Mick Fleetwood is turning 70

I have an irrational affection for pop songs about days of the week

Yeah, I know about those earlier iterations of Fleetwood Mac, going back into the late 1960s, fronted by Mick Fleetwood and John McVie. I alluded to the group’s evolution in a post from three years ago.

Still, most of my favorite songs were from the version represented in the 1975 eponymous album (not be confused with the 1968 album of the same name), when Lindsay Buckingham and Stevie Nicks joined Christine McVie and the two guys for whom the band is named.

In no hard order except the first two. Chart action refers to the Billboard pop charts in the US. Links to all:

20. Save Me (Behind the Mask), #33 in 1990
19. What Makes You Think You’re the One (Tusk – T), 1979 – some referred to Tusk as the band’s “white album”. It was a double LP, the band was fractured, and some of the songs were kind of weird
18. Dreams (Rumours – R), #1 in 1977. It’s difficult for someone not living through it to understand how dominant Rumours was. 19 weeks at #1.
17. Skies the Limit (Behind the Mask), 1990 – Buckingham was gone at this point; he would return. Rick Vito and Billy Burdette were in the band
16. Everywhere (Tango in the Night – TitN), #14 in 1988

15. Over My Head (FM), #20 in 1976
14. Little Lies (TitN), #4 in 1987
13. You Make Loving Fun (R), #9 in 1977
12. Tusk (T), #8 in 1979 – there’s a live version with the USC marching band that’s even sillier
11. Say You Love Me (FM), #11 in 1976 – this first part of the list is heavy with Christine McVie songs, I just noticed; always thought she was the glue of the group

10. Monday Morning (FM), B-side of Say You Love Me – I have an irrational affection for pop songs about days of the week, from Ruby Tuesday to Monday, Monday
9. Oh Well (Then Play On), 1970 – from the Peter Green days
8. Landslide (FM), 1977
7. I’m So Afraid (FM), B-side of Over My Head – and I believe Lindsay is
6. Gypsy (Mirage – M), #12 in 1982

5. Rhiannon (FM), #11 in 1976
4. Hold Me (M) , #4 in 1982
3. Don’t Stop (R), #3 for two weeks in 1977 – the inauguration song for one William Jefferson Clinton
2. Go Your Own Way (R), #10 in 1977 – a great breakup song
1. The Chain (R), 1977 – written by all five members; given all the romantic and musical breakups over the years, SOMETHING must be holding them together

Happy birthday, Mick Fleetwood.

Author: Roger

I'm a librarian. I hear music, even when it's not being played. I used to work at a comic book store, and it still informs my life. I won once on JEOPARDY! - ditto.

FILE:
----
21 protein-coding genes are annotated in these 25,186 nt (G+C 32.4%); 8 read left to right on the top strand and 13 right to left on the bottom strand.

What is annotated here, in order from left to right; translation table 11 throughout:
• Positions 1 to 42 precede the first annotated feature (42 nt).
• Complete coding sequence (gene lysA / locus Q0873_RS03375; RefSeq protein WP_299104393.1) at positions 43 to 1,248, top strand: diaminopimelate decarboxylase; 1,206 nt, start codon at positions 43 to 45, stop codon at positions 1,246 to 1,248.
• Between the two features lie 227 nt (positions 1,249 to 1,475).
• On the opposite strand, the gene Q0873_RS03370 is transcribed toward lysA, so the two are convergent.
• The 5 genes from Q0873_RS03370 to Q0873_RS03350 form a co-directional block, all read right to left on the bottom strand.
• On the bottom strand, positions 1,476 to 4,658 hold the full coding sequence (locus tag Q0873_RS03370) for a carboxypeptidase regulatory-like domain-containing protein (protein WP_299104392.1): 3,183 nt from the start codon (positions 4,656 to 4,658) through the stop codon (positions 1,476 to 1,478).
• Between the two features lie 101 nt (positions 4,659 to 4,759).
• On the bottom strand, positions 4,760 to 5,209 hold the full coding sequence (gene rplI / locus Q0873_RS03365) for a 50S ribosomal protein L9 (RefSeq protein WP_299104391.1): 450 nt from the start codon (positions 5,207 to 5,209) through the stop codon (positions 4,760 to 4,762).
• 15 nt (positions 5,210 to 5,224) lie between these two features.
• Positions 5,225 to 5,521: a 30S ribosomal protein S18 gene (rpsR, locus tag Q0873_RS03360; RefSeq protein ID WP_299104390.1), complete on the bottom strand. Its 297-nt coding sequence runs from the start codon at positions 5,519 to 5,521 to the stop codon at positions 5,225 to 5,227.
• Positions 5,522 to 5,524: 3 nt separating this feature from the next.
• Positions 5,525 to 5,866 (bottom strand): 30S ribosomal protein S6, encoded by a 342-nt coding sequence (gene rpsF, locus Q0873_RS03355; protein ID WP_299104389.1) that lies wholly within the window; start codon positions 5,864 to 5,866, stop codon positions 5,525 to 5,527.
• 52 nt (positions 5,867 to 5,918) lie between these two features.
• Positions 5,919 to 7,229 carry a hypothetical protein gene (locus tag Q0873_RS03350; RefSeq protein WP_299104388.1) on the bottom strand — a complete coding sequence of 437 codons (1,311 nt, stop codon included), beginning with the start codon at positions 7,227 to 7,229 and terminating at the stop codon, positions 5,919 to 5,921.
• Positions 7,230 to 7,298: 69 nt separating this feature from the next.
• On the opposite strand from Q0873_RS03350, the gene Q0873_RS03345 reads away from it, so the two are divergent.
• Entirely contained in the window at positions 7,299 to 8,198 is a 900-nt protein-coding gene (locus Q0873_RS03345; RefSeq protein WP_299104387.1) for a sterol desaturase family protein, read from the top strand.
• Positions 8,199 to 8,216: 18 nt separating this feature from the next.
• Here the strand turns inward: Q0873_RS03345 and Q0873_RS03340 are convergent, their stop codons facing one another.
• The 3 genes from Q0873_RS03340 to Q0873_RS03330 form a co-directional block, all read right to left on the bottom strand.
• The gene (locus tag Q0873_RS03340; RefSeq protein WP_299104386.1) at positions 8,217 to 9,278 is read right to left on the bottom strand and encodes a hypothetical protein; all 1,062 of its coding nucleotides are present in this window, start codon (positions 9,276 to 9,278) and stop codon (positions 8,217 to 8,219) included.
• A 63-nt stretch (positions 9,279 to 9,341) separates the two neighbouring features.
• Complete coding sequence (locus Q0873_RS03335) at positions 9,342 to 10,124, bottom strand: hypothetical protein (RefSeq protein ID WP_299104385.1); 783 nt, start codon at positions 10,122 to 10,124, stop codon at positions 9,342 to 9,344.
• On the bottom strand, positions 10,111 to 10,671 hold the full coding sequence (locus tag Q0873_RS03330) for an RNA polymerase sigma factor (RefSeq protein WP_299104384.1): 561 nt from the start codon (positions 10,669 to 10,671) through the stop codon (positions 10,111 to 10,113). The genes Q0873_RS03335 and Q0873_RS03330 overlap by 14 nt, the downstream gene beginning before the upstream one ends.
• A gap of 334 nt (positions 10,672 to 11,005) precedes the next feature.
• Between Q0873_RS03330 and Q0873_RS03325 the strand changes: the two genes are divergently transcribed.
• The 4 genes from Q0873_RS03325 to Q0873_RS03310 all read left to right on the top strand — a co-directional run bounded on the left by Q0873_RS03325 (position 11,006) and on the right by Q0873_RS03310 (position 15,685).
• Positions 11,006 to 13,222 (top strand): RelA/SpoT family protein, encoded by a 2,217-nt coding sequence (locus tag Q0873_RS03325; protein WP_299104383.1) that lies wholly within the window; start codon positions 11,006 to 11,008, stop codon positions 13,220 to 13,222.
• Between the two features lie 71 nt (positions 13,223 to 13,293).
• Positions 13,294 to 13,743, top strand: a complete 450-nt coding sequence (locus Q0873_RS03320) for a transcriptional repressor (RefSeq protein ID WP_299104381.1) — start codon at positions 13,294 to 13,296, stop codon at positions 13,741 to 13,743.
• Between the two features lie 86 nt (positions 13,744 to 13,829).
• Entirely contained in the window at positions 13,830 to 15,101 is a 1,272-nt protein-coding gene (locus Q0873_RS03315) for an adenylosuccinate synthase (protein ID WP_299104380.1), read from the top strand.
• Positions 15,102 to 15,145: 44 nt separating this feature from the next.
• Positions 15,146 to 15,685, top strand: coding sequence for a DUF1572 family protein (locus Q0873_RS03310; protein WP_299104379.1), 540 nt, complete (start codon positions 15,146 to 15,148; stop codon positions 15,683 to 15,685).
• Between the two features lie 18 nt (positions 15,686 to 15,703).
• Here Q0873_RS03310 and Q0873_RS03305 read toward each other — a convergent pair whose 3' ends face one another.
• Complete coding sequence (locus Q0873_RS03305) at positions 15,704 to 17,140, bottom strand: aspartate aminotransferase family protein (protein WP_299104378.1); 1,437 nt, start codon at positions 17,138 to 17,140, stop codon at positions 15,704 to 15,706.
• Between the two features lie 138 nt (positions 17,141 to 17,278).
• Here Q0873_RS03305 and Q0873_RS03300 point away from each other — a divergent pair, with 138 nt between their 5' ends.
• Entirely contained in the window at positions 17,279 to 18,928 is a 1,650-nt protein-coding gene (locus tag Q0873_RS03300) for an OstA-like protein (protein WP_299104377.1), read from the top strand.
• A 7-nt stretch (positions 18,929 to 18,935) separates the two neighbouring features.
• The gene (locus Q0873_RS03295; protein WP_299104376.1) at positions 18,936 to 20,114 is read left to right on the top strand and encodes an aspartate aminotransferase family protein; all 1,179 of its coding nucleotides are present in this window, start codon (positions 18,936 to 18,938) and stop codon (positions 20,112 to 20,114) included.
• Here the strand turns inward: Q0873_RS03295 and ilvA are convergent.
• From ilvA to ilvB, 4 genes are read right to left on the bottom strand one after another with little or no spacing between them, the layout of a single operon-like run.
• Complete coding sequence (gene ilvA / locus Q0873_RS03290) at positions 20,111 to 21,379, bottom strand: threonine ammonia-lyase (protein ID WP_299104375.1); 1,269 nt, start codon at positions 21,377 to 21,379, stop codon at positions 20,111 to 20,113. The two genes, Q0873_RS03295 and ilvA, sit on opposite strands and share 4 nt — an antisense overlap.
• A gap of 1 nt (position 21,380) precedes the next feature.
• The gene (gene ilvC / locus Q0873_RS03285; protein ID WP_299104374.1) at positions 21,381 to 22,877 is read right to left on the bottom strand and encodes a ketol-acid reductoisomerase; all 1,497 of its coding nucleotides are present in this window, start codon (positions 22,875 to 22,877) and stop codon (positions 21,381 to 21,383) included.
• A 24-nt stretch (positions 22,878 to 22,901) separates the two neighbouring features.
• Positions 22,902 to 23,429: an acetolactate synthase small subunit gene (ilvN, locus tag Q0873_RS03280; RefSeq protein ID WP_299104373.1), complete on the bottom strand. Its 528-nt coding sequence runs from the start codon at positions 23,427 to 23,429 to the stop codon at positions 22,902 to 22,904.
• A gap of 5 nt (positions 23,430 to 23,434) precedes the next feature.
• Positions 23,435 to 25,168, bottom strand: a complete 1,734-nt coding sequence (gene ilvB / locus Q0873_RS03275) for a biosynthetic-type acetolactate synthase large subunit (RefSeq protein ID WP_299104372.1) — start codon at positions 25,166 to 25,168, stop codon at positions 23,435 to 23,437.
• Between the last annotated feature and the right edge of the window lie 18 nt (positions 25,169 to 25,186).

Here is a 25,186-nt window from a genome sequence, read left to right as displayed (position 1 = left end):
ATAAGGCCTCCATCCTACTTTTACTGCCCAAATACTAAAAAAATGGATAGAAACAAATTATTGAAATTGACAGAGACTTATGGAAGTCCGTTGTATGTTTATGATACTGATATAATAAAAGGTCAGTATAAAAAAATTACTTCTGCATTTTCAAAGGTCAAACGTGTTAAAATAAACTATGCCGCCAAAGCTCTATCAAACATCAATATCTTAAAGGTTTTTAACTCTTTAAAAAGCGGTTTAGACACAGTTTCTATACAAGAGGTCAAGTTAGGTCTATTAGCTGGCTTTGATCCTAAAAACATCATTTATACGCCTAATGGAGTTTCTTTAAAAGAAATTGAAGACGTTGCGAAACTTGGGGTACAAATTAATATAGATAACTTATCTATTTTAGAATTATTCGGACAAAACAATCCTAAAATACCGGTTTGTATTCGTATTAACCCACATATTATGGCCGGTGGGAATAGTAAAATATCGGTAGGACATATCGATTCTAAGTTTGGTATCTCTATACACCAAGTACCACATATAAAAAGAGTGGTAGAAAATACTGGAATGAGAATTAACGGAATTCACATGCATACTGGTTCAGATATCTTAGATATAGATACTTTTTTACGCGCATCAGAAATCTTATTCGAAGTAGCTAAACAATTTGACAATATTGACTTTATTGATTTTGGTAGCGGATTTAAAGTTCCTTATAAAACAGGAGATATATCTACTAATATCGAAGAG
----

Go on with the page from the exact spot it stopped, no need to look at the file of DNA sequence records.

4 thoughts on “Mick Fleetwood is turning 70”

  1. Raised in the southern baptist deep south, I came late to rock and roll. Gypsy and Hold Me were the two Fleetwood Mac songs I heard first, and both still keep their appeal for me. Other than David Gilmour, Buckingham is probably the best guitarist of my lifetime.

    Your top 5 is pretty bulletproof. The Chain is without question the band’s greatest musical moment. Also, it was used to great effect in Guardians of the Galaxy 2.

    Check out the remixes of Tusk, Gold Dust Woman and Hold Me on this page:


  2. You have to figure that someone was pretty astute, naming this band after the two members who stayed the longest.

    The first Mac music I ever heard was the instrumental “Albatross,” released in 1968, which sits right between “Sleep Walk” (Santo and Johnny) and “Sun King” (the Beatles) in construction. Still among my faves.

  3. I was a huge Fleetwood Mac fan after Rumours was released (ironically, my friends and I gently made fun of the spelling back then; now I always spell it that way). I was browsing in a record store at some point in the 1980s and found a copy of “The Legendary Christine Perfect McVie Album”, which was renamed, no doubt, but the early bluesy work of Christine Perfect who later married John McVie. I doubt you’ll find it anywhere, but it’s interesting for music history, at least (to be honest, I don’t remember mych about it and I no longer have it…).

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